Chico_Loco - 9:56 pm on Dec 6, 2011 (gmt 0)
I understand your analogies, but I don't think they apply. So long as the construction work is sufficient to keep the structure safely standing, then there shouldn't be a problem. They would apply if the problems with the code we are discussing resulted in reoccurring problems that caused the websites to go down on its own (a building that comes crashing down), but the problem wasn't necessarily the structural integrity, it was that someone broke in... To that end, no matter how "secure" one may construct a building, if someone wants to break in and tries hard enough, they eventually will succeed. The same is true for physical properties and virtual properties alike.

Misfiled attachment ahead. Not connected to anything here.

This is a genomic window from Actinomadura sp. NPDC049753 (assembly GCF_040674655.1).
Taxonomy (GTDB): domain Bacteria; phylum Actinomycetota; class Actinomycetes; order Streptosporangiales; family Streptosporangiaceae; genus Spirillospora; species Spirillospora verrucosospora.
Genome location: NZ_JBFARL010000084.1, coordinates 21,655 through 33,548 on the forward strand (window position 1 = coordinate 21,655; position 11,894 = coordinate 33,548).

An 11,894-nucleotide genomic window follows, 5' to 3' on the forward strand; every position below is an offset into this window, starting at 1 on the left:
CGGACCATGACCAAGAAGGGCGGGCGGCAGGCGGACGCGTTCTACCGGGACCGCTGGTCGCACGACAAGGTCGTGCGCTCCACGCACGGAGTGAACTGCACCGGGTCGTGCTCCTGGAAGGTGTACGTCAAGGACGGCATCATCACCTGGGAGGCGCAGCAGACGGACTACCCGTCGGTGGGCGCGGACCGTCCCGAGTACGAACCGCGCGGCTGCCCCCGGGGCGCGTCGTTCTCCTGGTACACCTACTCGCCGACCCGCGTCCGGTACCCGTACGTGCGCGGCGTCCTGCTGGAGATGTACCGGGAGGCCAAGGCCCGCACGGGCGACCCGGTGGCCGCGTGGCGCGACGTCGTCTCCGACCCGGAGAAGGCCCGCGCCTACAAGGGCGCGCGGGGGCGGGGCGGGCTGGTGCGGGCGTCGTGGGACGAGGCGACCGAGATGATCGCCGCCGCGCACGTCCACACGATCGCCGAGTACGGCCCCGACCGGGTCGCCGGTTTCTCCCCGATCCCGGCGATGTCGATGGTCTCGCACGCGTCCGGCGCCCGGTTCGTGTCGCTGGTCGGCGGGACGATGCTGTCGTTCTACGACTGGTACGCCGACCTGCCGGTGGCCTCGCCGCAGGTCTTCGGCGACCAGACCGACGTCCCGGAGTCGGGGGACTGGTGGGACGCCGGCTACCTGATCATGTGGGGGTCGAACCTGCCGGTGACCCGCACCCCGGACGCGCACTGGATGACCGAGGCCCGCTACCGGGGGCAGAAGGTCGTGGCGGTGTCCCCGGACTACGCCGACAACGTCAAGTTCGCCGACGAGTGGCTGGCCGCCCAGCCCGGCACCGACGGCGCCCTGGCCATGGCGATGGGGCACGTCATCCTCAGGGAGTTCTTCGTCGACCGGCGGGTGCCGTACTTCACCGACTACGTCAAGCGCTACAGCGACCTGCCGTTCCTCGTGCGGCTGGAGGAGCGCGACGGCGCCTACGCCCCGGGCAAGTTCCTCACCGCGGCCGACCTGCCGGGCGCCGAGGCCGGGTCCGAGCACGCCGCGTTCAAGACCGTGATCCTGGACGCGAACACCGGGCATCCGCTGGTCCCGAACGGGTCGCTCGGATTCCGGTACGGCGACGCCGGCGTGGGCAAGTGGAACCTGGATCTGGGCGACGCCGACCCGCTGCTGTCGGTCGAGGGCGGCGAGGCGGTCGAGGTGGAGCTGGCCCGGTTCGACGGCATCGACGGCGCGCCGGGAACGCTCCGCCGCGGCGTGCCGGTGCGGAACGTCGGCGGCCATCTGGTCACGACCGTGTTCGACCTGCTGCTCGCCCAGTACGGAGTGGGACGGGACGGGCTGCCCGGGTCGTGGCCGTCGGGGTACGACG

Remember, I am playing devil's advocate here. Why? The one thing that's different about the Web versus the physical world is that the barrier to entry is so low. That one guy that could never afford to build a B&M store can perhaps afford to start a Website. He might not be able to pay thousands of dollars to secure it correctly, but I think he should still be allowed to compete in the marketplace.